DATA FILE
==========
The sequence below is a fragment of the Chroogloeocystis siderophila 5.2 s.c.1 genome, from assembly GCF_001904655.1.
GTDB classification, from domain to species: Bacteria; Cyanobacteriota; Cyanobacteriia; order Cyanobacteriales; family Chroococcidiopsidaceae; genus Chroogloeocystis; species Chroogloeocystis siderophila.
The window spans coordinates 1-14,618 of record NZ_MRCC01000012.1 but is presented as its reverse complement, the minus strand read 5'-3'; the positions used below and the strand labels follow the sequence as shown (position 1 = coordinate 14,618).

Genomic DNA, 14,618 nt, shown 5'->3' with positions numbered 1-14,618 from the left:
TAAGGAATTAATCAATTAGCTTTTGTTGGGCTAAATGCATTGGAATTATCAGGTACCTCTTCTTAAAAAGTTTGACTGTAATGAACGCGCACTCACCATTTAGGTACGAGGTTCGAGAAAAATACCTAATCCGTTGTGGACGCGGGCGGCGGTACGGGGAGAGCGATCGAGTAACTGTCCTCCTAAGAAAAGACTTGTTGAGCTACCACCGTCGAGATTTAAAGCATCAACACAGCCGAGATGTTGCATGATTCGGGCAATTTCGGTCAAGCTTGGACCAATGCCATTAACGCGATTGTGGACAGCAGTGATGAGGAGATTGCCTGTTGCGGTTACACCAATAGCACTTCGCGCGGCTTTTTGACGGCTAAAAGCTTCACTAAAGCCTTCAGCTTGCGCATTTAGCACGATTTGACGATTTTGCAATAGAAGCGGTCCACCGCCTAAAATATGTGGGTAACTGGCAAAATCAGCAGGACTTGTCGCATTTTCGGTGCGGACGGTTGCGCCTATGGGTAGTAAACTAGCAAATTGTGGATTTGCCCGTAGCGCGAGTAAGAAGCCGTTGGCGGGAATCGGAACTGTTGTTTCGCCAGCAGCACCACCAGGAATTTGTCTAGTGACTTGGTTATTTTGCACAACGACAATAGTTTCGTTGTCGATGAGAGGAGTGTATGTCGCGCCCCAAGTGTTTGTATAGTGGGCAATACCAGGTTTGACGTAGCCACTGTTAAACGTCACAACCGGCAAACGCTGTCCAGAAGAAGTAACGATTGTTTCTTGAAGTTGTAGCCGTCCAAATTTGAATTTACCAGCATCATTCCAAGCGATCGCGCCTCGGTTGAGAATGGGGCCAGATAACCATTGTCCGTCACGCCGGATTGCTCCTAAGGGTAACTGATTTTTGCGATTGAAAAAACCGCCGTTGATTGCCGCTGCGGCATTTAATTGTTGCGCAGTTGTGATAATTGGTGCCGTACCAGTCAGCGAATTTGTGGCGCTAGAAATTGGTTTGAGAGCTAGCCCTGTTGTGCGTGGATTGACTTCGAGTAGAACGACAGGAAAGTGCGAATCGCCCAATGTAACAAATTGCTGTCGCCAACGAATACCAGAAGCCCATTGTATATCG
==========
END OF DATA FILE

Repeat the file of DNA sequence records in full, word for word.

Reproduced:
The sequence below is a fragment of the Chroogloeocystis siderophila 5.2 s.c.1 genome, from assembly GCF_001904655.1.
GTDB classification, from domain to species: Bacteria; Cyanobacteriota; Cyanobacteriia; order Cyanobacteriales; family Chroococcidiopsidaceae; genus Chroogloeocystis; species Chroogloeocystis siderophila.
The window spans coordinates 1-14,618 of record NZ_MRCC01000012.1 but is presented as its reverse complement, the minus strand read 5'-3'; the positions used below and the strand labels follow the sequence as shown (position 1 = coordinate 14,618).

Genomic DNA, 14,618 nt, shown 5'->3' with positions numbered 1-14,618 from the left:
TAAGGAATTAATCAATTAGCTTTTGTTGGGCTAAATGCATTGGAATTATCAGGTACCTCTTCTTAAAAAGTTTGACTGTAATGAACGCGCACTCACCATTTAGGTACGAGGTTCGAGAAAAATACCTAATCCGTTGTGGACGCGGGCGGCGGTACGGGGAGAGCGATCGAGTAACTGTCCTCCTAAGAAAAGACTTGTTGAGCTACCACCGTCGAGATTTAAAGCATCAACACAGCCGAGATGTTGCATGATTCGGGCAATTTCGGTCAAGCTTGGACCAATGCCATTAACGCGATTGTGGACAGCAGTGATGAGGAGATTGCCTGTTGCGGTTACACCAATAGCACTTCGCGCGGCTTTTTGACGGCTAAAAGCTTCACTAAAGCCTTCAGCTTGCGCATTTAGCACGATTTGACGATTTTGCAATAGAAGCGGTCCACCGCCTAAAATATGTGGGTAACTGGCAAAATCAGCAGGACTTGTCGCATTTTCGGTGCGGACGGTTGCGCCTATGGGTAGTAAACTAGCAAATTGTGGATTTGCCCGTAGCGCGAGTAAGAAGCCGTTGGCGGGAATCGGAACTGTTGTTTCGCCAGCAGCACCACCAGGAATTTGTCTAGTGACTTGGTTATTTTGCACAACGACAATAGTTTCGTTGTCGATGAGAGGAGTGTATGTCGCGCCCCAAGTGTTTGTATAGTGGGCAATACCAGGTTTGACGTAGCCACTGTTAAACGTCACAACCGGCAAACGCTGTCCAGAAGAAGTAACGATTGTTTCTTGAAGTTGTAGCCGTCCAAATTTGAATTTACCAGCATCATTCCAAGCGATCGCGCCTCGGTTGAGAATGGGGCCAGATAACCATTGTCCGTCACGCCGGATTGCTCCTAAGGGTAACTGATTTTTGCGATTGAAAAAACCGCCGTTGATTGCCGCTGCGGCATTTAATTGTTGCGCAGTTGTGATAATTGGTGCCGTACCAGTCAGCGAATTTGTGGCGCTAGAAATTGGTTTGAGAGCTAGCCCTGTTGTGCGTGGATTGACTTCGAGTAGAACGACAGGAAAGTGCGAATCGCCCAATGTAACAAATTGCTGTCGCCAACGAATACCAGAAGCCCATTGTATATCG